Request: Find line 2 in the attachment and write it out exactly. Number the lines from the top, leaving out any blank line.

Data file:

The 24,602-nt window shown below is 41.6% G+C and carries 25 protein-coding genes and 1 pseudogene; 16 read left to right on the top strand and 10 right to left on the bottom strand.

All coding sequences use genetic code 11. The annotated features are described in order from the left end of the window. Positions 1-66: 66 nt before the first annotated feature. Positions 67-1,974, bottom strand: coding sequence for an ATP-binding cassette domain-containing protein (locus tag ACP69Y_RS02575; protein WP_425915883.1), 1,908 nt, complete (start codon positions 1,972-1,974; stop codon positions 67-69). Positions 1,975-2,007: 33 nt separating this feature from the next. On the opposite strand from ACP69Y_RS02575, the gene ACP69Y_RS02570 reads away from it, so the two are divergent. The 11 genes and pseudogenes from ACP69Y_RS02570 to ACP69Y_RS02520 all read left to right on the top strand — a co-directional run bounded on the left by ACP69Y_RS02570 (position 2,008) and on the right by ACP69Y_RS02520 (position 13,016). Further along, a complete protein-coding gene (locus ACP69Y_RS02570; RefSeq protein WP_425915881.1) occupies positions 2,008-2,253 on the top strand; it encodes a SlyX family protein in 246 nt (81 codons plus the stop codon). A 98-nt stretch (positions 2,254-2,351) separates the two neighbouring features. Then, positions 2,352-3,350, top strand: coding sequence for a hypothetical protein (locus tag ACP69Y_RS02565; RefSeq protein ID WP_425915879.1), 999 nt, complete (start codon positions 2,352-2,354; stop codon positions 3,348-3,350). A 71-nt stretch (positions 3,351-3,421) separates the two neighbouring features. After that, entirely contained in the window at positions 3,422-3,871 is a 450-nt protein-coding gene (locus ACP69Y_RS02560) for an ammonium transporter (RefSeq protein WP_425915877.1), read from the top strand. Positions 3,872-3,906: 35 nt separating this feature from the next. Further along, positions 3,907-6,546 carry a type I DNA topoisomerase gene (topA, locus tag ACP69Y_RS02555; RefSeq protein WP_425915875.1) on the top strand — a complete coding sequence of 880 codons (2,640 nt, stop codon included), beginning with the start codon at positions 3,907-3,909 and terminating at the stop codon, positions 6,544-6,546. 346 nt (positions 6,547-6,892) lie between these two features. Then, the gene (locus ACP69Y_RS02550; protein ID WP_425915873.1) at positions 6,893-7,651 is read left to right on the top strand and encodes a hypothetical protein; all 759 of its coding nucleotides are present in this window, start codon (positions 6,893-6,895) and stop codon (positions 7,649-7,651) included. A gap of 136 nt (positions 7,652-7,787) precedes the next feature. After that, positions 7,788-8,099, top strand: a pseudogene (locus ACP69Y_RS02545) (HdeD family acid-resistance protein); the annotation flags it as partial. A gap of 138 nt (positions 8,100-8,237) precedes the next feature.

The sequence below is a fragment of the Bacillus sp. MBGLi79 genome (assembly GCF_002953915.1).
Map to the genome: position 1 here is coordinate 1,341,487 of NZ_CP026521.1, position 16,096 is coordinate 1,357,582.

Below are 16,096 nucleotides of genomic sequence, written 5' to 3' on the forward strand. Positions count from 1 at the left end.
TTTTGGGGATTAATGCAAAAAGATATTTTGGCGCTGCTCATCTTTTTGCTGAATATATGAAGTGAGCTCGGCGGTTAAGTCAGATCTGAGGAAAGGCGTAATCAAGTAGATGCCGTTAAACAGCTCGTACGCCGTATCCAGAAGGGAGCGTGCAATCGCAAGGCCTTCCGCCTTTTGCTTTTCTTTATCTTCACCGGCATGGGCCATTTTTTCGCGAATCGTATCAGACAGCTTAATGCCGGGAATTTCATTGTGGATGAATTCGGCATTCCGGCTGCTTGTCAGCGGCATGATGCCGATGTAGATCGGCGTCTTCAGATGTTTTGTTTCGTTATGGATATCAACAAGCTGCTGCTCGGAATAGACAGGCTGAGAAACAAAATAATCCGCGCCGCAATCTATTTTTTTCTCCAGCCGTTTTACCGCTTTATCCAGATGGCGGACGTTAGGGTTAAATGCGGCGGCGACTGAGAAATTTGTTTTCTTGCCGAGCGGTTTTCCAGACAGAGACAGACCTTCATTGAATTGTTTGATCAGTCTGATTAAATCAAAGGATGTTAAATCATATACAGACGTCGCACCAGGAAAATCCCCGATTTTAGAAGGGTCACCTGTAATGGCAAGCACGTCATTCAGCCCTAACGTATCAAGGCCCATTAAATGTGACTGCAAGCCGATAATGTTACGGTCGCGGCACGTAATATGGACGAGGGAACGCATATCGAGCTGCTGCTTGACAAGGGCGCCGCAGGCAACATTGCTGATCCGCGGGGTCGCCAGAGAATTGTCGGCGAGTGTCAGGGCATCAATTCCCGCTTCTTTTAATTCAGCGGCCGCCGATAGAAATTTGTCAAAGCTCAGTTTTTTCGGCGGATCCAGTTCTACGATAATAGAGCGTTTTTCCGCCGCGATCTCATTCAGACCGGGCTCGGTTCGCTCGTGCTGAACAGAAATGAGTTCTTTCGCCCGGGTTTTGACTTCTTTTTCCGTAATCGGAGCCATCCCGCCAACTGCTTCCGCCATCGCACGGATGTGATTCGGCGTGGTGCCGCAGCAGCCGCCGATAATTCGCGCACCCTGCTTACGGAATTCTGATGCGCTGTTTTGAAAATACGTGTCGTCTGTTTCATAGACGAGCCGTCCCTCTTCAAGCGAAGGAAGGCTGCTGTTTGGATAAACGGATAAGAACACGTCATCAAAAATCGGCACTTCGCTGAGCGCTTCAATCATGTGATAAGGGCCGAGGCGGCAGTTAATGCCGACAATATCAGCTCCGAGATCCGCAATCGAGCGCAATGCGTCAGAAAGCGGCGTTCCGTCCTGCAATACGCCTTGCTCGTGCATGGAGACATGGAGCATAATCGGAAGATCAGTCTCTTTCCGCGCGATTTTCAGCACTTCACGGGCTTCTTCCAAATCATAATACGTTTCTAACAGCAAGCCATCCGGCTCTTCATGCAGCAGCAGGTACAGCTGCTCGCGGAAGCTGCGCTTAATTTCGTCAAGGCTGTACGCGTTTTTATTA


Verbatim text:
All coding sequences use genetic code 11. The annotated features are described in order from the left end of the window. Positions 1-66: 66 nt before the first annotated feature. Positions 67-1,974, bottom strand: coding sequence for an ATP-binding cassette domain-containing protein (locus tag ACP69Y_RS02575; protein WP_425915883.1), 1,908 nt, complete (start codon positions 1,972-1,974; stop codon positions 67-69). Positions 1,975-2,007: 33 nt separating this feature from the next. On the opposite strand from ACP69Y_RS02575, the gene ACP69Y_RS02570 reads away from it, so the two are divergent. The 11 genes and pseudogenes from ACP69Y_RS02570 to ACP69Y_RS02520 all read left to right on the top strand — a co-directional run bounded on the left by ACP69Y_RS02570 (position 2,008) and on the right by ACP69Y_RS02520 (position 13,016). Further along, a complete protein-coding gene (locus ACP69Y_RS02570; RefSeq protein WP_425915881.1) occupies positions 2,008-2,253 on the top strand; it encodes a SlyX family protein in 246 nt (81 codons plus the stop codon). A 98-nt stretch (positions 2,254-2,351) separates the two neighbouring features. Then, positions 2,352-3,350, top strand: coding sequence for a hypothetical protein (locus tag ACP69Y_RS02565; RefSeq protein ID WP_425915879.1), 999 nt, complete (start codon positions 2,352-2,354; stop codon positions 3,348-3,350). A 71-nt stretch (positions 3,351-3,421) separates the two neighbouring features. After that, entirely contained in the window at positions 3,422-3,871 is a 450-nt protein-coding gene (locus ACP69Y_RS02560) for an ammonium transporter (RefSeq protein WP_425915877.1), read from the top strand. Positions 3,872-3,906: 35 nt separating this feature from the next. Further along, positions 3,907-6,546 carry a type I DNA topoisomerase gene (topA, locus tag ACP69Y_RS02555; RefSeq protein WP_425915875.1) on the top strand — a complete coding sequence of 880 codons (2,640 nt, stop codon included), beginning with the start codon at positions 3,907-3,909 and terminating at the stop codon, positions 6,544-6,546. 346 nt (positions 6,547-6,892) lie between these two features. Then, the gene (locus ACP69Y_RS02550; protein ID WP_425915873.1) at positions 6,893-7,651 is read left to right on the top strand and encodes a hypothetical protein; all 759 of its coding nucleotides are present in this window, start codon (positions 6,893-6,895) and stop codon (positions 7,649-7,651) included. A gap of 136 nt (positions 7,652-7,787) precedes the next feature. After that, positions 7,788-8,099, top strand: a pseudogene (locus ACP69Y_RS02545) (HdeD family acid-resistance protein); the annotation flags it as partial. A gap of 138 nt (positions 8,100-8,237) precedes the next feature.